Homeland Language Services’ translators have enormous experience working with different types of texts. With their help, we gathered some tips and advice for novice or freelance translators to become successful in their job.
Any professional translator can’t be excused from learning to use new tools and studying new techniques to provide better translations. In Homeland Language Services the translation process involves several stages that freelance translators are often not aware of.
There is much more to translation than simply typing in a foreign language and using CAT tools or translation memory tools. A professional translation service typically requires both a revision (or edition) and proofreading. These are two essential stages that need to take place before we can say that a document is ready to be delivered to the client.
In other words, the professional translation service includes the Quality Control stage in the process. The final text is read (or proofread) additionally before sending it to the client. Of course, we have a team for this, that’s why one document is translated and checked by several specialists. If you are a freelancer, you should implement the quality control stage in your working process. You should never send a project to your client without additional checks and reading it beforehand.
Nevertheless, it is not the only piece of advice we want to share with you. Familiarize the following list:
- 1. Review the document or files before starting a translation and check all the requirements from the client. Make sure that you received the right copies before starting translation.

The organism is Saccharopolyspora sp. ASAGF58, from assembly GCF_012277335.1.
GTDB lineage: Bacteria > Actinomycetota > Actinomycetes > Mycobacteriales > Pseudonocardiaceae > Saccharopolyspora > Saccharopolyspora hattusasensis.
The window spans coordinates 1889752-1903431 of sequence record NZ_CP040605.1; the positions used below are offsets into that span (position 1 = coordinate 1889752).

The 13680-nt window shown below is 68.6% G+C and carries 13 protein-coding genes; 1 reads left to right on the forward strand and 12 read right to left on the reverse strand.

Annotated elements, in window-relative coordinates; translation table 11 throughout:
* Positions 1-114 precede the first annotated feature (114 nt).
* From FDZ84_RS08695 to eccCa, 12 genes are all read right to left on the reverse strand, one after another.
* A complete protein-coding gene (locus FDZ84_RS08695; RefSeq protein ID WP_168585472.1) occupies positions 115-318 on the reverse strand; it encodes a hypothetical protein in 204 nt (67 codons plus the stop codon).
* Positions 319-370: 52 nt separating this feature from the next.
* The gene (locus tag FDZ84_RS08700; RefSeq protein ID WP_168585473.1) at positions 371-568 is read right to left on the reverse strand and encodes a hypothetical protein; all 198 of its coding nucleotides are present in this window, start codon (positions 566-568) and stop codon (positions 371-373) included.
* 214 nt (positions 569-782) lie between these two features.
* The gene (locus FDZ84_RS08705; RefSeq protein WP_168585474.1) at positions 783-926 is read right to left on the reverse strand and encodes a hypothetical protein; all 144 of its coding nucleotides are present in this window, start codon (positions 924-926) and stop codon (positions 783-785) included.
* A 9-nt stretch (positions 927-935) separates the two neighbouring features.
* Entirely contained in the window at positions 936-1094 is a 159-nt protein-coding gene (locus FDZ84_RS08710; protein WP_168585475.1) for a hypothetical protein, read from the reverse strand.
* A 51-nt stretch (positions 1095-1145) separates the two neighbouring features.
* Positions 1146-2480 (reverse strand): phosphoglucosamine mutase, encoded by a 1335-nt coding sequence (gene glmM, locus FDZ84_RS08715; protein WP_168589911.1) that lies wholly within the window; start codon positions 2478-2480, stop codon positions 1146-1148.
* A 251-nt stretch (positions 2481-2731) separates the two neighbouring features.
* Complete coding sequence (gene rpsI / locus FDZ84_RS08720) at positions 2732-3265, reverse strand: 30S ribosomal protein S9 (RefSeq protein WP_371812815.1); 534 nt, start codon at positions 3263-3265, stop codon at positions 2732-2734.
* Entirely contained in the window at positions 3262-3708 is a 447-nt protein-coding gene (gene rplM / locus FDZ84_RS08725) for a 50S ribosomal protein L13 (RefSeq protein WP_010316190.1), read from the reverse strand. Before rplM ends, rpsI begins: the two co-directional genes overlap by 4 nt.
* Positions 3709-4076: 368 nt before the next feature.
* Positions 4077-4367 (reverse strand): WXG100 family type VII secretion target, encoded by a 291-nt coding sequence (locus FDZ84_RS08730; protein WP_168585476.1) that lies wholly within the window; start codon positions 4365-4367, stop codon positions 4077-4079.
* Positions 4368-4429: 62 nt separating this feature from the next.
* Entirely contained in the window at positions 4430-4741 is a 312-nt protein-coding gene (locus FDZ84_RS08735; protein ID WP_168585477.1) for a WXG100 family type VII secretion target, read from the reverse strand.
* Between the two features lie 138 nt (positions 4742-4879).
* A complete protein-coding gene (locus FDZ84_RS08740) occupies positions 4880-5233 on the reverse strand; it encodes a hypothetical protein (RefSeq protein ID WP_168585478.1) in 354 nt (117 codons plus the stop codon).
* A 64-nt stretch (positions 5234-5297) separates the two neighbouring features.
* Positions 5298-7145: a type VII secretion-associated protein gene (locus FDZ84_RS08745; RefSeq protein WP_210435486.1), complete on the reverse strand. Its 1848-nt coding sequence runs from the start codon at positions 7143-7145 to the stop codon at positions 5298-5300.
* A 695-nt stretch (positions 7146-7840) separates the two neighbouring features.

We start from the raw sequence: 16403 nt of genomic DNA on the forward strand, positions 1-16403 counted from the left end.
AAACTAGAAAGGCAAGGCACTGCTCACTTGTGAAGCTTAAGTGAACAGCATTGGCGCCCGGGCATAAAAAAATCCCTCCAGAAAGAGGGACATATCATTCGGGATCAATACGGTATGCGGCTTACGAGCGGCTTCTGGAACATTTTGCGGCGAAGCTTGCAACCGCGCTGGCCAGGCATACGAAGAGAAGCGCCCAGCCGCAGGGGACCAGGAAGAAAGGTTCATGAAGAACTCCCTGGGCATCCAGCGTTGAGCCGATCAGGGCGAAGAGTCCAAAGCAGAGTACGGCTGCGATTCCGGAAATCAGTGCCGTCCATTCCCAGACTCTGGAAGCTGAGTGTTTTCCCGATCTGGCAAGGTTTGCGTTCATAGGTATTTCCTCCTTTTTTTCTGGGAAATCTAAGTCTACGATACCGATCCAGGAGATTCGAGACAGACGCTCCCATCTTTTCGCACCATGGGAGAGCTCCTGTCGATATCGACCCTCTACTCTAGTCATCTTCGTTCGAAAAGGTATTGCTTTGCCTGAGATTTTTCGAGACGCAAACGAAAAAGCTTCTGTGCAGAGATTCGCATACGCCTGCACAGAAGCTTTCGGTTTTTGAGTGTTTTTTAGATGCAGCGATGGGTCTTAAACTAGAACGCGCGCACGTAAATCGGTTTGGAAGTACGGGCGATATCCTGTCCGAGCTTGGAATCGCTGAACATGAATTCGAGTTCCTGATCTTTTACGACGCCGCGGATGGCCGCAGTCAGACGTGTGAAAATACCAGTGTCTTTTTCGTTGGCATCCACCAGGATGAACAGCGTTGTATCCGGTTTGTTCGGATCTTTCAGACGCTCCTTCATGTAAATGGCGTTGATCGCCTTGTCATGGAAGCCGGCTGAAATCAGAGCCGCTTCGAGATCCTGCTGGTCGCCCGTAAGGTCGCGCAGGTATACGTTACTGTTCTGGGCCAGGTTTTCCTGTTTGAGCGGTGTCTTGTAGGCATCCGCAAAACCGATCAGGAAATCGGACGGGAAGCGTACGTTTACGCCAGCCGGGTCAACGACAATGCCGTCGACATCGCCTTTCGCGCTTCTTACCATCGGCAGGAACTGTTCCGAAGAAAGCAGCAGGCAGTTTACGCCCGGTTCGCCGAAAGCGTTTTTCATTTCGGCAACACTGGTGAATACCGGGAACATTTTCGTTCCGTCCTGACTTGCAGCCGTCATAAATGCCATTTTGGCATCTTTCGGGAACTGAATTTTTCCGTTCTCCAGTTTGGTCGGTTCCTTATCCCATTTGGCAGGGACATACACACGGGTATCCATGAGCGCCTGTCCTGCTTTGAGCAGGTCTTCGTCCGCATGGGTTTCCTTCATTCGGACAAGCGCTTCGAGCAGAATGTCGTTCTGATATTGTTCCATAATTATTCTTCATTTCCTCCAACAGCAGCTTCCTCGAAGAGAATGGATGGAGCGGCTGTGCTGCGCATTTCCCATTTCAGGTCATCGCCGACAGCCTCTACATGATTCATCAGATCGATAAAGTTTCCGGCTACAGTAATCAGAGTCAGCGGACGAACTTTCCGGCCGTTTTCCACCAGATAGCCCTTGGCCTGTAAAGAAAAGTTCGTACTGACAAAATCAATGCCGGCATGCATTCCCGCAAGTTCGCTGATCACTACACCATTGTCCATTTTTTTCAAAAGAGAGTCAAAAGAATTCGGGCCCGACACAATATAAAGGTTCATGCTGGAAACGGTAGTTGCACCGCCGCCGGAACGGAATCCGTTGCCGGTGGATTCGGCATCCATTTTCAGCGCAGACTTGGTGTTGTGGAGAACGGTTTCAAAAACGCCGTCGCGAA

- 2. Work with the texts from your expertise industry. This way you can guarantee the quality of the translation. If you don’t specialize in the topic of a proposed project, think twice before agreeing on this job.
- 3. Check the file format. Generally, files should be sent in a translation-friendly format with a translation memory. Also, don’t change the CAT tool, if the client specified it. By doing this you will save time and money using a tool that gives full compatibility with the initial formatting.
- 4. Try to use glossaries, style guides, and terminology databases as much as possible. Sometimes, clients can send you a glossary or database together with material for translation. Use it! You can import it into a CAT tool and use the right terminology.
- 5. Be honest. You should ask all questions, evaluate the deadline, and set and confirm the price before starting to provide translation service.
- 6. Check your finished translation against the source for missing text or formatting issues.
- 7. Check your finished translation (yes, once again). You should proofread it by yourself if you are a freelancer. If you work together with the editor, forward the project to him/her.
- 8. Leave notes or comments for the client or editor. When you send the final version of the material, write a shorе accompanying letter. Even if there were no issues to mention, write that the process went smoothly. Clients appreciate it when you pay attention and show your concern about the project.